Features

Profile: Keith Melbourne

January 11, 2011

Andrew Mackenzie delves into the world of Australian designer Keith Melbourne, whose work is a fusion of craft and streamlined engineering.

There’s a lot of talk about trans-disciplinary design in the world of academia today, but not a lot of action in the field of practice. It is indeed unfortunate how little real exchange there is between the ‘beaux arts’ tradition of design and the analytic tradition of engineering. I say this because time and again the people who do the best work appear to do so by getting these two areas – not unlike the two sides of the brain – to talk to each other. The work of Keith Melbourne is a good example. Undoubtedly the cross-pollination of the rational and the intuitive has led to the germination of a number of his product designs, and product families, which are fast establishing his design reputation in Australia. Indeed he has hit the ground running since he emerged from his design studies in 2004, driven perhaps by the fact that this is his second career.

Melbourne’s first choice was engineering, working first in aeronautics and then the automotive industry, where he spent over a decade developing an engineering reputation – chalking up a number of patented technology inventions. But eventually this path proved unsatisfying and insufficiently creative. After a pit-stop studying design in Western Australia, he re-emerged in 2004 with qualifications and a swag of ideas.

Thankfully however, Melbourne hasn’t entirely left his past life of engineering behind, as is evident in the sharp streamlined forms and efficient manufacturing processes that characterise his work. The I Do light was one of his early successes in 2007, winning him a lighting award along with some useful media and industry attention. In some ways it’s possible to see this product as seminal in his career, not only professionally, but also creatively.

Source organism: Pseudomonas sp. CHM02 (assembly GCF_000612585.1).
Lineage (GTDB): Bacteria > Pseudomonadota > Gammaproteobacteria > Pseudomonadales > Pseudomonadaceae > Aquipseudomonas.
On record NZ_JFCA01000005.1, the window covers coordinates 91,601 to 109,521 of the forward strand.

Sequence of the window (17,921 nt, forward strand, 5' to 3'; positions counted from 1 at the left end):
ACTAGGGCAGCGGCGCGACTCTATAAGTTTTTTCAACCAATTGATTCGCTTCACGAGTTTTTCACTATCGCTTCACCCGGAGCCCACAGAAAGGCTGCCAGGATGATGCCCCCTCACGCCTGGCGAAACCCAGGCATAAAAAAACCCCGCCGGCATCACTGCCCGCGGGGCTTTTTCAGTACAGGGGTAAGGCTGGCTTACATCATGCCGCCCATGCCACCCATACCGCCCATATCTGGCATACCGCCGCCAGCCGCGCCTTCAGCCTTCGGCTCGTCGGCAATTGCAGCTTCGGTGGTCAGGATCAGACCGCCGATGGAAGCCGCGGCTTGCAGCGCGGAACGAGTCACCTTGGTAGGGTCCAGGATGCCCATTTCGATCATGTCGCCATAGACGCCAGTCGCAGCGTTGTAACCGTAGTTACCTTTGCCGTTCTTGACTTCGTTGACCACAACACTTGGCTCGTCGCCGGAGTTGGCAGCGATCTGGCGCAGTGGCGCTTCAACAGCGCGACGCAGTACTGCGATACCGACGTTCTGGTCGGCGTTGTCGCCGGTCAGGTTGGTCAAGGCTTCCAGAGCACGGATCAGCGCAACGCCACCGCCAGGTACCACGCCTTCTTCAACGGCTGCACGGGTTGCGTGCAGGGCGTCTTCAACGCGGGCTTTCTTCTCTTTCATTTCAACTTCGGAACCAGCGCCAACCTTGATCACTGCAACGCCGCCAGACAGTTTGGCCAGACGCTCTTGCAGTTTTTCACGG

The I Do light range is produced by extruding and laser-cutting aluminium to create an elegant floating form. It is also a production process that minimises waste. Although the use of LED lighting is now almost standard, only three years ago, Melbourne’s use of LED – where the light source was almost invisible and intriguingly abstract – was highly innovative. As a synthesis of attributes, the I Do light range can be seen as stylish yet practical; decorative yet efficient; of its time and yet (that most desired of qualities) perfectly timeless.

Many of these qualities can be found in his expanding furniture portfolio, the most recent being the Ellis collection, produced for Zenith here in Australia. Ellis is a family of products that share many of the qualities mentioned above. At first glance they seem boldly geometric, simple and even. But at closer inspection you see how its flowing lines and subtle form is also rather organic. In fact, there is something in the range, similar to his Amelia range – manufactured through Woodmark – that is distinctly feminine in shape. More Chanel than Gucci, but definitely more sensual than you would expect from a man who once specialised in advanced engine technology.

The Ellis range also displays his commitment to the craft of making. Manufactured in Australia, the full range, including an informal set of nestling organic shaped tables, is finely detailed down to the tailored stitching (customisable with a wide range of fabrics) and sturdy stainless or powder- coated steel frames. Although comfortable in the realms of computer technology and design software, Melbourne is committed to the tactile, physical process of design development. As he states “CAD is ideal for working with the intersection of geometric shapes but it’s rather ‘dead’. I also need to work with my hands, to touch and feel”.

It’s only been six years since Melbourne launched himself on the Australian design world, and already he has been exhibited widely, has won awards and commendations and has several product lines in production. So far so good, but what’s next? Asked this question recently he mentioned a few projects on the go, “one of which may involve a long walk in the bush…”

Feminine forms, tactile craft, a sense of humour and a rambling sense of inspiration – we think his career change was a very good idea.

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